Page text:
Upcoming SlideShare
×

# Basic math

610 views

Published on

Published in: Education, Technology
0 Likes
Statistics
Notes
• Full Name
Comment goes here.

Are you sure you want to Yes No
• Be the first to comment

• Be the first to like this

Views
Total views
610
On SlideShare
0
From Embeds
0
Number of Embeds
7
Actions
Shares
0
11
0
Likes
0
Embeds 0
No embeds

No notes for slide

### Basic math

1. 1. BASIC MATH : NOMINAL AND ORDINAL DATA MOHD SABIQ B. MOHD NOR ALI KHAIRI B MAZLAN.
2. 2. TYPES OF DATA <ul><li>Ratio </li></ul><ul><li>Interval  </li></ul><ul><li>Ordinal   </li></ul><ul><li>Nominal </li></ul>
3. 3. WHAT IS NOMINAL DATA? <ul><li>The name 'Nominal' comes from the Latin nomen . </li></ul><ul><li>Meaning 'name' and nominal data are items which are differentiated by a simple naming system. </li></ul><ul><li>The data related to gender, race, religious affiliation, political affiliation etc; are the examples for Nominal data. </li></ul><ul><li>Nominal data are categorical data where the order of the categories is arbitrary. </li></ul><ul><li>Nominal data have no order and thus only gives names or labels to various categories. </li></ul>
4. 4. <ul><li>A set of data is said to be nominal if the values / observations belonging to it can be assigned a code in the form of a number where the numbers are simply labels. You can count but not order or measure nominal data. </li></ul>
5. 5. Nominal Data <ul><li>Data characterized as nominal has: </li></ul><ul><li>Data groups that do not have a specific order. An example of this could be country names, or individuals, or, as shown on the right, Courses by name. These don't need to be placed in any order. </li></ul><ul><li>With nominal data you can only make statements about the difference between groups, and comment on patterns, such as in the example on the right. </li></ul><ul><li>Note that the inferences we draw from the data are different for ordinal and nominal data. For example, with ordinal data you can look at trends. </li></ul><ul><li>Enrollment in Introductory Courses at Union University </li></ul>
6. 6. WHAT IS ORDINAL DATA? <ul><li>Items on an ordinal scale are set into some kind of order by their position on the scale. </li></ul><ul><li>This may indicate such as temporal position, superiority. </li></ul><ul><li>The order of items is often defined by assigning numbers to them to show their relative position. </li></ul><ul><li>Letters or other sequential symbols may also be used as appropriate. </li></ul><ul><li>Ordinal items are usually categorical, in that they belong to a definable category, such as '1956 marathon runners'. </li></ul><ul><li>You cannot do arithmetic with ordinal numbers -- they show sequence only. </li></ul>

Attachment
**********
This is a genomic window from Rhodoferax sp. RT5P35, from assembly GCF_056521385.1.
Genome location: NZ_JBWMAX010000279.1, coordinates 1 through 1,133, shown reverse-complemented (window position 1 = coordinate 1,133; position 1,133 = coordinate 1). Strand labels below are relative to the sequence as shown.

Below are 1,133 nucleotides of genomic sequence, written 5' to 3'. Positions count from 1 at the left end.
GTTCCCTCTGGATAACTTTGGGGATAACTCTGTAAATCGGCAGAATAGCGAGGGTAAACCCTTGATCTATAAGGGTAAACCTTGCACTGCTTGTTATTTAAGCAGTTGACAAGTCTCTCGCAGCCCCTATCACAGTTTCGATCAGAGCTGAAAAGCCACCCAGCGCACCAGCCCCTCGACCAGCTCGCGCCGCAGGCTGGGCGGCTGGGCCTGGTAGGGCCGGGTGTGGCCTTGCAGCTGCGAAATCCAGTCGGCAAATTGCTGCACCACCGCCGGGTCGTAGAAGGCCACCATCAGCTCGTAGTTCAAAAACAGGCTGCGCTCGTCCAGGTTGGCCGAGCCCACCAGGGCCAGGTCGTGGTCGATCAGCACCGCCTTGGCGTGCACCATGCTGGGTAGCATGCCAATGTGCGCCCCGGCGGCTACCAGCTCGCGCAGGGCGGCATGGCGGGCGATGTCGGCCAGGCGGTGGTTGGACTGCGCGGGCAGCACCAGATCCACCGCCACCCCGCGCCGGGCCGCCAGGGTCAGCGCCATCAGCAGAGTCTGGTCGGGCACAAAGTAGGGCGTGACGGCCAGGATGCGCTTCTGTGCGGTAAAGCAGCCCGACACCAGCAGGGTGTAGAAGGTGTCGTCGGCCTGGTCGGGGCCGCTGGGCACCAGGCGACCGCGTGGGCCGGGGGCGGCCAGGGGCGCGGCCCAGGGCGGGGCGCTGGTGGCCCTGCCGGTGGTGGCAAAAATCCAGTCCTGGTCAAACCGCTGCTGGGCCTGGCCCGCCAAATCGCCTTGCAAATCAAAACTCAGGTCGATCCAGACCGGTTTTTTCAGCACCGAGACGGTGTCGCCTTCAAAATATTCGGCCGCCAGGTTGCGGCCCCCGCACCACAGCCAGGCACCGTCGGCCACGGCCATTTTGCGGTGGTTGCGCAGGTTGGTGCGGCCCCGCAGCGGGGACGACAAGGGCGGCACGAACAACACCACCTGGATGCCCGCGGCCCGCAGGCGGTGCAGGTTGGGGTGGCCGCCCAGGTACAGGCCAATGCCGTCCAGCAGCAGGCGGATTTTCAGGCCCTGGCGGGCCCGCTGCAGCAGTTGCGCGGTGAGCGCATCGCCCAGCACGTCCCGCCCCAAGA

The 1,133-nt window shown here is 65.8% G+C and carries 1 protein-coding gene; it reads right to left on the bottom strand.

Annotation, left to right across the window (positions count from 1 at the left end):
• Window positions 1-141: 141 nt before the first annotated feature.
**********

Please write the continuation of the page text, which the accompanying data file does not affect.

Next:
7. 7. <ul><li>In computer programming , an ordinal data type is a data type with the property that its values can be counted. That is, the values can be put in a one-to-one correspondence with the positive integers . </li></ul><ul><li>Ordinal data have order , but the interval between measurements is not meaningful. </li></ul><ul><li>A set of data is said to be ordinal if the values / observations belonging to it can be ranked (put in order) or have a rating scale attached.You can count and order, but not measure, ordinal data. </li></ul>
8. 8. Ordinal Data <ul><li>Data characterized as ordinal has: </li></ul><ul><li>Groups that should be listed in specific order. The order may be either increasing or decreasing. </li></ul><ul><li>The data could have numeric values, or values such as high, medium, low. One example would be exam grades, another example could be price levels. </li></ul><ul><li>Ordinal data allows us to look at trends as we move along this axis. </li></ul><ul><li>As we can see, in this graph, the data has a numerical order. The data groups are numerical amounts that go from a low of \$1 to a high of \$5. </li></ul>
9. 9. EXAMPLE
10. 10. EXAMPLE OF NOMINAL DATA <ul><li>Example 1 </li></ul><ul><li>The number pinned on a sports person. </li></ul><ul><li>A set of countries. </li></ul><ul><li>Example 2: Colors To most people, the colors: black, brown, red, orange, yellow, green, blue, violet, gray, and white are just names of colors. </li></ul><ul><li>To an electronics student familiar with color-coded resistors, this data is in ascending order and thus represents at least ordinal data. </li></ul><ul><li>To a physicist, the colors: red, orange, yellow, green, blue, and violet correspond to specific wavelengths of light and would be an example of ratio data. </li></ul>
11. 11. EXAMPLE OF ORDINAL DATA <ul><li>Example 1: </li></ul><ul><li>The first, third and fifth person in a race. </li></ul><ul><li>Pay bands in an organization, as denoted by A, B, C and D. </li></ul><ul><li>Example 1: </li></ul><ul><li>a group of people were asked to taste varieties of biscuit and classify each biscuit on a rating scale of 1 to 5, representing strongly dislike, dislike, neutral, like, strongly like. A rating of 5 indicates more enjoyment than a rating of 4, for example, so such data are ordinal. </li></ul><ul><li>However, the distinction between neighbouring points on the scale is not necessarily always the same. For instance, the difference in enjoyment expressed by giving a rating of 2 rather than 1 might be much less than the difference in enjoyment expressed by giving a rating of 4 rather than 3. </li></ul>
12. 12. REFERENCES <ul><li>http://changingminds.org/explanations/research/measurement/types_data.htm </li></ul><ul><li>http://msg.calsnet.arizona.edu/icyf/docs/basic_stats.ppt#266,13,More data reduction </li></ul><ul><li>http://www.andrews.edu/~calkins/math/edrm611/edrm13.htm </li></ul><ul><li>[http:// www.neurophys.wisc.edu/www/comp/docs/ascii.html ] </li></ul>